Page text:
With APRs at record highs, consumers have to be careful they don’t rack up more debt
By Donna Fuscaldo, AARP/November 28, 2022
Percentage off, zero interest and no payments for 12 months are just a small sampling of what retailers will dangle in front of shoppers to get them to open a store credit card this holiday season. But beware: With interest rates on these cards hovering around 28 percent and, in a lot of cases, topping 30 percent, the deal may actually cost you more money than you save.
“We are seeing record-high interest rates for store cards,” says Ted Rossman, a senior industry analyst at Bankrate.com and CreditCards.com. “As we head into the holiday season, a lot of retailers will push these cards aggressively at checkout.”
Opening store credit cards does give you deals, but they come with costly pitfalls. When the nation collectively owes $16.51 trillion in household debt (up 8.3 percent from a year ago, according to the Federal Reserve Bank of New York’s Center for Microeconomic Data), consumers must be aware of what they’re getting into.
From high APRs to the truth behind deferred interest, we spell it all out for you here.
Soaring interest rates
In an effort to tame inflation, the Federal Reserve has raised interest rates throughout 2022. That’s driving the cost of borrowing up. As it stands, the average store-only credit card annual percentage rate (APR) is 28.22 percent, an all-time high, according to CreditCards.com. The average retail co-branded card’s APR is 25.01 percent. More than 30 store cards have rates of 29.99 percent or higher. These higher APRs result in roughly $1.6 billion in additional charges to retail cardholders who make the minimum payment each month.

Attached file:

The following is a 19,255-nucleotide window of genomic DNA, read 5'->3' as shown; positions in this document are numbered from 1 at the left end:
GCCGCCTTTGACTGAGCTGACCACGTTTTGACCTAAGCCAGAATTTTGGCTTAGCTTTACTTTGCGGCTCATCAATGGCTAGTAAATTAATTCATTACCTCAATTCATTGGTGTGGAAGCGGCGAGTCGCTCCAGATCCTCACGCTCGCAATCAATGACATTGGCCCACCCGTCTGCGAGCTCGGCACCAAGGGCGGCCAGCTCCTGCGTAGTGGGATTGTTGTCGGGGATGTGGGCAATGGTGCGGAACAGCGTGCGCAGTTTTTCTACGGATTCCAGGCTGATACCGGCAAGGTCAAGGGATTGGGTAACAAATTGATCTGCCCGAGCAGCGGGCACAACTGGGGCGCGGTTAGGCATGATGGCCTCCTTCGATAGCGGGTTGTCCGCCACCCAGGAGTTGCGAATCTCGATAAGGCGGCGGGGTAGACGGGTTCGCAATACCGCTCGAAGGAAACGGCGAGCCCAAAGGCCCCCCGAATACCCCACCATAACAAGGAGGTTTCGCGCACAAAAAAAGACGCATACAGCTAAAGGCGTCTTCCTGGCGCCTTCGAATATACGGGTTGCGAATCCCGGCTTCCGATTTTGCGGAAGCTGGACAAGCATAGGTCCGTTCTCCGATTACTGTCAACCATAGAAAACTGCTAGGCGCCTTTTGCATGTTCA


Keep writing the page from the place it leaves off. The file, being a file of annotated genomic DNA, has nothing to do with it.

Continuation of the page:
If you carry a balance, suddenly, 20 percent off that TV doesn’t seem so appealing. “You should be looking at the interest rate, but most shoppers don’t look at that; they look at deals,” says Howard Dvorkin, a CPA and chairman of Debt.com. “You’ve got to be very, very careful.”
So where can one find the interest rate on the store card? Whether you apply online or in-store, it’s in the fine print. The APR is usually buried at the bottom of the documentation. Take the Amazon store credit card, for one example. To find out that the APR is 26.746.74 percent, you have to scroll to the bottom of the web page and scour the fine print. Applying is easier, with a big yellow “Apply now” button near the top of the site.
If it seems too complicated to find the APR, Rossman says, it’s safe to assume you’ll pay in the high 20 percent range or more. “If you don’t pay it in full and carry a balance, it can add up,” he says.
Be wary of deferred interest. Some stores will try to get consumers to open a credit card by offering no interest or payments for 12 months. Seems like a great deal, but what many don’t realize is that if there is a balance after that 12-month period, the store retroactively charges you for all the interest accumulated from day one of the purchase. It’s known in the industry as “deferred interest” and is different from a credit card that offers you 0 percent APR on purchases and/or balance transfers.
“I had a client who did one of those free no payment deals, and on the very last day, he mailed his check in and — guess what — a day later, [the card issuer] retroactively charged all the interest,” Dvorkin says. “If the card is charging 30 percent interest, and you’re making minimum payments, guess what: That 20 percent savings will disappear really fast.”
Is it worth it?
Even if you’re getting a deal and can pay the balance off at the end of the month, Rossman says, you have to consider the potential impact that opening store cards can have on your credit score. If you’re applying left and right to get percentages off or other deals, the number of inquiries in a short period of time can negatively impact your score. Rossman says in that case, you’re better off using a general purpose credit card and getting those rewards. “Store cards work best when you pay in full, you are a loyal shopper and you’re getting a nice discount off a big purchase,” he says.
Donna Fuscaldo is a contributing writer and editor focusing on personal finance and health. She has spent over two decades writing and covering news for several national publications including the Wall Street Journal, Forbes, Investopedia and HerMoney.